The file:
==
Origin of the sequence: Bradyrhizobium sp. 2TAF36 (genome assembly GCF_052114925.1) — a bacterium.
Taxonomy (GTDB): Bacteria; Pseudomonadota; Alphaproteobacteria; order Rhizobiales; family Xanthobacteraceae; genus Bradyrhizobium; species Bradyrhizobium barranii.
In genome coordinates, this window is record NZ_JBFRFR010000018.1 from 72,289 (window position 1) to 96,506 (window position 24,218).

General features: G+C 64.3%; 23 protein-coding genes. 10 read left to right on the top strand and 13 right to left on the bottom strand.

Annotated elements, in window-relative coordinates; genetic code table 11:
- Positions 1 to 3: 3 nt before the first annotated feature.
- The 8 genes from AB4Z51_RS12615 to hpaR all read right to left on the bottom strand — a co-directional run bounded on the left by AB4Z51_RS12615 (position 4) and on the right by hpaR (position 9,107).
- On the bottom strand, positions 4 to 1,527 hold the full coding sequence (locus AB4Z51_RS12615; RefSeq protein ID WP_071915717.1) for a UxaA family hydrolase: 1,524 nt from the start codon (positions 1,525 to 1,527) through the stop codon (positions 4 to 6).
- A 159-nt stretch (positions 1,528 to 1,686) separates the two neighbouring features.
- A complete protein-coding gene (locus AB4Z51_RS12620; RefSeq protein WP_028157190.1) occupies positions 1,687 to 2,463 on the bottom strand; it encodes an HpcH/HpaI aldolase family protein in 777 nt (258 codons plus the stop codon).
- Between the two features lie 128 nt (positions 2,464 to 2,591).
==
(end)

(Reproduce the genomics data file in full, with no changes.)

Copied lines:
Origin of the sequence: Bradyrhizobium sp. 2TAF36 (genome assembly GCF_052114925.1) — a bacterium.
Taxonomy (GTDB): Bacteria; Pseudomonadota; Alphaproteobacteria; order Rhizobiales; family Xanthobacteraceae; genus Bradyrhizobium; species Bradyrhizobium barranii.
In genome coordinates, this window is record NZ_JBFRFR010000018.1 from 72,289 (window position 1) to 96,506 (window position 24,218).

General features: G+C 64.3%; 23 protein-coding genes. 10 read left to right on the top strand and 13 right to left on the bottom strand.

Annotated elements, in window-relative coordinates; genetic code table 11:
- Positions 1 to 3: 3 nt before the first annotated feature.
- The 8 genes from AB4Z51_RS12615 to hpaR all read right to left on the bottom strand — a co-directional run bounded on the left by AB4Z51_RS12615 (position 4) and on the right by hpaR (position 9,107).
- On the bottom strand, positions 4 to 1,527 hold the full coding sequence (locus AB4Z51_RS12615; RefSeq protein ID WP_071915717.1) for a UxaA family hydrolase: 1,524 nt from the start codon (positions 1,525 to 1,527) through the stop codon (positions 4 to 6).
- A 159-nt stretch (positions 1,528 to 1,686) separates the two neighbouring features.
- A complete protein-coding gene (locus AB4Z51_RS12620; RefSeq protein WP_028157190.1) occupies positions 1,687 to 2,463 on the bottom strand; it encodes an HpcH/HpaI aldolase family protein in 777 nt (258 codons plus the stop codon).
- Between the two features lie 128 nt (positions 2,464 to 2,591).